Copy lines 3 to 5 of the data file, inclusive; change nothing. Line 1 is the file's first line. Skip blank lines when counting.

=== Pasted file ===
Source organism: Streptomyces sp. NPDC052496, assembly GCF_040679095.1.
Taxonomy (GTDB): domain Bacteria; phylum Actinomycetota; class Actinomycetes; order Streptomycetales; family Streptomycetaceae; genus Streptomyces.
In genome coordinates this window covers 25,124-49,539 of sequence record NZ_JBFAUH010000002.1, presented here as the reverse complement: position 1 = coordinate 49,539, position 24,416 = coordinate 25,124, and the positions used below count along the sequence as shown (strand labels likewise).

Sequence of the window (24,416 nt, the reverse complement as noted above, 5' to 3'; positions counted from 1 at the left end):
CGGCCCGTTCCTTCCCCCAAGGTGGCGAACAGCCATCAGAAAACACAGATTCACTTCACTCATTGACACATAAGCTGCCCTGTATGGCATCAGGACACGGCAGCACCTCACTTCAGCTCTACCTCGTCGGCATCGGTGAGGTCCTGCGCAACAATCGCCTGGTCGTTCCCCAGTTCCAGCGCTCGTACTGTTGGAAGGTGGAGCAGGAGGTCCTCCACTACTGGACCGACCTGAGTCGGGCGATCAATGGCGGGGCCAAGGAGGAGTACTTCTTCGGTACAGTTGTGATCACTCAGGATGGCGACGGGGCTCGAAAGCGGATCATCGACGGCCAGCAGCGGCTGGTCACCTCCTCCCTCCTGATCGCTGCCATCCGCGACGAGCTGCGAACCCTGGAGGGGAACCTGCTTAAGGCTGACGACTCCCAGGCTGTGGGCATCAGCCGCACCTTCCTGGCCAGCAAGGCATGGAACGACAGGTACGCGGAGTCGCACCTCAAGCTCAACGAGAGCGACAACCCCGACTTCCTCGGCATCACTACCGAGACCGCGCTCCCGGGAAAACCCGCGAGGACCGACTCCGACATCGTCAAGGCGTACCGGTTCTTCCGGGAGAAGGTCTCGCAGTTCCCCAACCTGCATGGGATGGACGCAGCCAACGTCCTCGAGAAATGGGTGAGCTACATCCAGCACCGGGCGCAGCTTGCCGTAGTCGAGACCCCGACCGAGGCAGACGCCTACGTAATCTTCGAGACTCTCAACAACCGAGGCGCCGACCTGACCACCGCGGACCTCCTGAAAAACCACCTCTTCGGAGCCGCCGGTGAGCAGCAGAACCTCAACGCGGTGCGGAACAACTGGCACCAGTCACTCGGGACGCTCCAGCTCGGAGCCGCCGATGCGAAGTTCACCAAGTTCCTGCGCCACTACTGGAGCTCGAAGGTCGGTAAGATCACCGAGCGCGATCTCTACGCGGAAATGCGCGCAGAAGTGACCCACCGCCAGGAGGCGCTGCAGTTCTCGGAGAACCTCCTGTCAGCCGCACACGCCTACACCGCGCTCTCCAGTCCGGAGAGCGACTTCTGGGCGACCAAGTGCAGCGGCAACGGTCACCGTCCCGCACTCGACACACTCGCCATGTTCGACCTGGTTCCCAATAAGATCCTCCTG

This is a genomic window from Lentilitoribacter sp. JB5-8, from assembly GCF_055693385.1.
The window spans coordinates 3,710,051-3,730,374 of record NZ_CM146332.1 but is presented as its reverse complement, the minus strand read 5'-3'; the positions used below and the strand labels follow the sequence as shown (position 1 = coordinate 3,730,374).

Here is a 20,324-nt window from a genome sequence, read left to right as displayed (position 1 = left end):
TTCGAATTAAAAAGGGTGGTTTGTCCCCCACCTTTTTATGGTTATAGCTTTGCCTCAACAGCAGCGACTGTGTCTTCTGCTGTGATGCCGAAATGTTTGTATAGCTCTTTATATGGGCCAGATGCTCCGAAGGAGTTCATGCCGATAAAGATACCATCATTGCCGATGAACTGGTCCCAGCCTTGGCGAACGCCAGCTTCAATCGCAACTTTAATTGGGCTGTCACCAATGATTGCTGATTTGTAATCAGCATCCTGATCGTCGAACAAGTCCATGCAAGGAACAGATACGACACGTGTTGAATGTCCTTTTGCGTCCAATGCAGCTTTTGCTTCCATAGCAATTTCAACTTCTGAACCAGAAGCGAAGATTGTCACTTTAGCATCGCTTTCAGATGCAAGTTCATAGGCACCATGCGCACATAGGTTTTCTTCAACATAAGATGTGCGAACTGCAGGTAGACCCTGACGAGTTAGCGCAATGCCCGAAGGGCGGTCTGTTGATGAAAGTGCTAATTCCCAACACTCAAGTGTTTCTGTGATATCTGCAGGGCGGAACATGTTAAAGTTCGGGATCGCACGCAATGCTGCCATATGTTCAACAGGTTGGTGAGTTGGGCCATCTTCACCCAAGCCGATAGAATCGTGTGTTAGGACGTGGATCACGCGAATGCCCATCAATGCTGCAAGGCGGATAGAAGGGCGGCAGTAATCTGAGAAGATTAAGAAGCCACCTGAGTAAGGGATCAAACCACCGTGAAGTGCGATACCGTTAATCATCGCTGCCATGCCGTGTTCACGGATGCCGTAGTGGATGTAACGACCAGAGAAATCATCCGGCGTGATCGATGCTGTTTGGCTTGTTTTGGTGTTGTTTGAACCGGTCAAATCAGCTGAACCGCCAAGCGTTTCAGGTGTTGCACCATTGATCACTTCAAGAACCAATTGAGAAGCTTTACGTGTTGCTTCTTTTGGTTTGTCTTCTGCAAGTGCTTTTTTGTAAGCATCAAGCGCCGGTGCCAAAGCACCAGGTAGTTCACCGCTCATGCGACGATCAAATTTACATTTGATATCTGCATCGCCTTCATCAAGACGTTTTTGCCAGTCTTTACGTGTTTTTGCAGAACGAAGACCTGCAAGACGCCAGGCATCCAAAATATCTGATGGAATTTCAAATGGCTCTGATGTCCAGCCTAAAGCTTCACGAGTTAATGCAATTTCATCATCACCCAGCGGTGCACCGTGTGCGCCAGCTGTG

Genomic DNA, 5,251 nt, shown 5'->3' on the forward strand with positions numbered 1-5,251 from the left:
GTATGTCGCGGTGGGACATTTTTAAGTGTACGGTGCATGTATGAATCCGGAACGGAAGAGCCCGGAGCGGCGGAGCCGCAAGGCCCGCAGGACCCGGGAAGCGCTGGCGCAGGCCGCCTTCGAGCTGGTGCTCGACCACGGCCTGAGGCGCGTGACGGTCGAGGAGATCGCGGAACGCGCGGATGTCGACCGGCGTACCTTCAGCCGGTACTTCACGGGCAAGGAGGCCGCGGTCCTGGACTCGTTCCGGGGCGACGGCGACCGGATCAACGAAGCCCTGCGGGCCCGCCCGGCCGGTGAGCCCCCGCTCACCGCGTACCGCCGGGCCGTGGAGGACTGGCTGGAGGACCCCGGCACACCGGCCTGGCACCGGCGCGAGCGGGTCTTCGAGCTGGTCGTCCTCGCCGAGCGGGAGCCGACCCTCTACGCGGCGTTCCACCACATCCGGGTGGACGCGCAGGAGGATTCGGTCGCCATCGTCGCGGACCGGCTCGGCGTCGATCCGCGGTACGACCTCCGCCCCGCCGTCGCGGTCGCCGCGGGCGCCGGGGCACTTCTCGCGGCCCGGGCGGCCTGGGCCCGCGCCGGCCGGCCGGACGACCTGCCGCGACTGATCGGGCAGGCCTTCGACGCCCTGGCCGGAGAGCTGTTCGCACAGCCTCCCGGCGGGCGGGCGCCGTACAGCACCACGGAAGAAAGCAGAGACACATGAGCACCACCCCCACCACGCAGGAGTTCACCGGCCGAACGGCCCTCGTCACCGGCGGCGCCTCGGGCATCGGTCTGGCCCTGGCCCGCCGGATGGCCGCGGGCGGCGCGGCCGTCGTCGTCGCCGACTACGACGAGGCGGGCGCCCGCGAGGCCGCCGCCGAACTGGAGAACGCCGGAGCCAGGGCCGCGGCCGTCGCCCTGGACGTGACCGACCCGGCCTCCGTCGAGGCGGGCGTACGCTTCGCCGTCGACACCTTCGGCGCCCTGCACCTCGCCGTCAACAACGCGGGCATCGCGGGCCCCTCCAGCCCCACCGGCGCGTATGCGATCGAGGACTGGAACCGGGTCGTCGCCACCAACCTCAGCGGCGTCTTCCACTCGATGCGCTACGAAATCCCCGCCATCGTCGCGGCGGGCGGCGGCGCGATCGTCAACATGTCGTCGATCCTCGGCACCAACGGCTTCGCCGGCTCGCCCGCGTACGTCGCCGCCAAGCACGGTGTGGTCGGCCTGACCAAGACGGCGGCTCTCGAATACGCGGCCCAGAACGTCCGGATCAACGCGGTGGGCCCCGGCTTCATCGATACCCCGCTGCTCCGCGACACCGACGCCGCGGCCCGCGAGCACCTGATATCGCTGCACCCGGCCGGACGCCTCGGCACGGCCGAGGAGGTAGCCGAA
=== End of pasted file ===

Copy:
In genome coordinates this window covers 25,124-49,539 of sequence record NZ_JBFAUH010000002.1, presented here as the reverse complement: position 1 = coordinate 49,539, position 24,416 = coordinate 25,124, and the positions used below count along the sequence as shown (strand labels likewise).

Sequence of the window (24,416 nt, the reverse complement as noted above, 5' to 3'; positions counted from 1 at the left end):
CGGCCCGTTCCTTCCCCCAAGGTGGCGAACAGCCATCAGAAAACACAGATTCACTTCACTCATTGACACATAAGCTGCCCTGTATGGCATCAGGACACGGCAGCACCTCACTTCAGCTCTACCTCGTCGGCATCGGTGAGGTCCTGCGCAACAATCGCCTGGTCGTTCCCCAGTTCCAGCGCTCGTACTGTTGGAAGGTGGAGCAGGAGGTCCTCCACTACTGGACCGACCTGAGTCGGGCGATCAATGGCGGGGCCAAGGAGGAGTACTTCTTCGGTACAGTTGTGATCACTCAGGATGGCGACGGGGCTCGAAAGCGGATCATCGACGGCCAGCAGCGGCTGGTCACCTCCTCCCTCCTGATCGCTGCCATCCGCGACGAGCTGCGAACCCTGGAGGGGAACCTGCTTAAGGCTGACGACTCCCAGGCTGTGGGCATCAGCCGCACCTTCCTGGCCAGCAAGGCATGGAACGACAGGTACGCGGAGTCGCACCTCAAGCTCAACGAGAGCGACAACCCCGACTTCCTCGGCATCACTACCGAGACCGCGCTCCCGGGAAAACCCGCGAGGACCGACTCCGACATCGTCAAGGCGTACCGGTTCTTCCGGGAGAAGGTCTCGCAGTTCCCCAACCTGCATGGGATGGACGCAGCCAACGTCCTCGAGAAATGGGTGAGCTACATCCAGCACCGGGCGCAGCTTGCCGTAGTCGAGACCCCGACCGAGGCAGACGCCTACGTAATCTTCGAGACTCTCAACAACCGAGGCGCCGACCTGACCACCGCGGACCTCCTGAAAAACCACCTCTTCGGAGCCGCCGGTGAGCAGCAGAACCTCAACGCGGTGCGGAACAACTGGCACCAGTCACTCGGGACGCTCCAGCTCGGAGCCGCCGATGCGAAGTTCACCAAGTTCCTGCGCCACTACTGGAGCTCGAAGGTCGGTAAGATCACCGAGCGCGATCTCTACGCGGAAATGCGCGCAGAAGTGACCCACCGCCAGGAGGCGCTGCAGTTCTCGGAGAACCTCCTGTCAGCCGCACACGCCTACACCGCGCTCTCCAGTCCGGAGAGCGACTTCTGGGCGACCAAGTGCAGCGGCAACGGTCACCGTCCCGCACTCGACACACTCGCCATGTTCGACCTGGTTCCCAATAAGATCCTCCTG